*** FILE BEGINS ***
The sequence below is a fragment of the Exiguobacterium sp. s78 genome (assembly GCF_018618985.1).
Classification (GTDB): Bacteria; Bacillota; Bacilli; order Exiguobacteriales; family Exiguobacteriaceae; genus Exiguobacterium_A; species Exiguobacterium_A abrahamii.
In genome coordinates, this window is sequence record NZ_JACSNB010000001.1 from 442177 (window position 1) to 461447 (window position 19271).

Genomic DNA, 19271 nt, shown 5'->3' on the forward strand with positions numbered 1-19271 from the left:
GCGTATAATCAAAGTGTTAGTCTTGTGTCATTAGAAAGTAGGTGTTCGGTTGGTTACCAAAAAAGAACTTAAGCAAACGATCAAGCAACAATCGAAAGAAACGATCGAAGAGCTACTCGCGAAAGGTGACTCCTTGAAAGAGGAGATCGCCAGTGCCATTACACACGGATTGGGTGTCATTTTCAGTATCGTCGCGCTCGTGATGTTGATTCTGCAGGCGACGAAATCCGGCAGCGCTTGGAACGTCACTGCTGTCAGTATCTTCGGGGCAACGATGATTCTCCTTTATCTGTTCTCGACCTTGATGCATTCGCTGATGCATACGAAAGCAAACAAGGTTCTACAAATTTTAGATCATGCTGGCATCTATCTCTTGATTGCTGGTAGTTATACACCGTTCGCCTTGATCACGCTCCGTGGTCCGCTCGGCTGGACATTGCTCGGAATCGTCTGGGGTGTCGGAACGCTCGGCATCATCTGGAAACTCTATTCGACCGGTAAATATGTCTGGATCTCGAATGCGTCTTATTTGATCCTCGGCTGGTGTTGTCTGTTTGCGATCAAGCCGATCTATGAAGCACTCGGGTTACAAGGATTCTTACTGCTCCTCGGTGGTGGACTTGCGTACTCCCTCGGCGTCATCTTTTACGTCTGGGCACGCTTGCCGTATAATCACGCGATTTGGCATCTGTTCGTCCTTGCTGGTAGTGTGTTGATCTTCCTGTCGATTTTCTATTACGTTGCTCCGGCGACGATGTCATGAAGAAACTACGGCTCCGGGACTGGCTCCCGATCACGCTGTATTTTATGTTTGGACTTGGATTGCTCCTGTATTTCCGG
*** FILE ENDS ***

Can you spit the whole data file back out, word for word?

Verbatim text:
The sequence below is a fragment of the Exiguobacterium sp. s78 genome (assembly GCF_018618985.1).
Classification (GTDB): Bacteria; Bacillota; Bacilli; order Exiguobacteriales; family Exiguobacteriaceae; genus Exiguobacterium_A; species Exiguobacterium_A abrahamii.
In genome coordinates, this window is sequence record NZ_JACSNB010000001.1 from 442177 (window position 1) to 461447 (window position 19271).

Genomic DNA, 19271 nt, shown 5'->3' on the forward strand with positions numbered 1-19271 from the left:
GCGTATAATCAAAGTGTTAGTCTTGTGTCATTAGAAAGTAGGTGTTCGGTTGGTTACCAAAAAAGAACTTAAGCAAACGATCAAGCAACAATCGAAAGAAACGATCGAAGAGCTACTCGCGAAAGGTGACTCCTTGAAAGAGGAGATCGCCAGTGCCATTACACACGGATTGGGTGTCATTTTCAGTATCGTCGCGCTCGTGATGTTGATTCTGCAGGCGACGAAATCCGGCAGCGCTTGGAACGTCACTGCTGTCAGTATCTTCGGGGCAACGATGATTCTCCTTTATCTGTTCTCGACCTTGATGCATTCGCTGATGCATACGAAAGCAAACAAGGTTCTACAAATTTTAGATCATGCTGGCATCTATCTCTTGATTGCTGGTAGTTATACACCGTTCGCCTTGATCACGCTCCGTGGTCCGCTCGGCTGGACATTGCTCGGAATCGTCTGGGGTGTCGGAACGCTCGGCATCATCTGGAAACTCTATTCGACCGGTAAATATGTCTGGATCTCGAATGCGTCTTATTTGATCCTCGGCTGGTGTTGTCTGTTTGCGATCAAGCCGATCTATGAAGCACTCGGGTTACAAGGATTCTTACTGCTCCTCGGTGGTGGACTTGCGTACTCCCTCGGCGTCATCTTTTACGTCTGGGCACGCTTGCCGTATAATCACGCGATTTGGCATCTGTTCGTCCTTGCTGGTAGTGTGTTGATCTTCCTGTCGATTTTCTATTACGTTGCTCCGGCGACGATGTCATGAAGAAACTACGGCTCCGGGACTGGCTCCCGATCACGCTGTATTTTATGTTTGGACTTGGATTGCTCCTGTATTTCCGG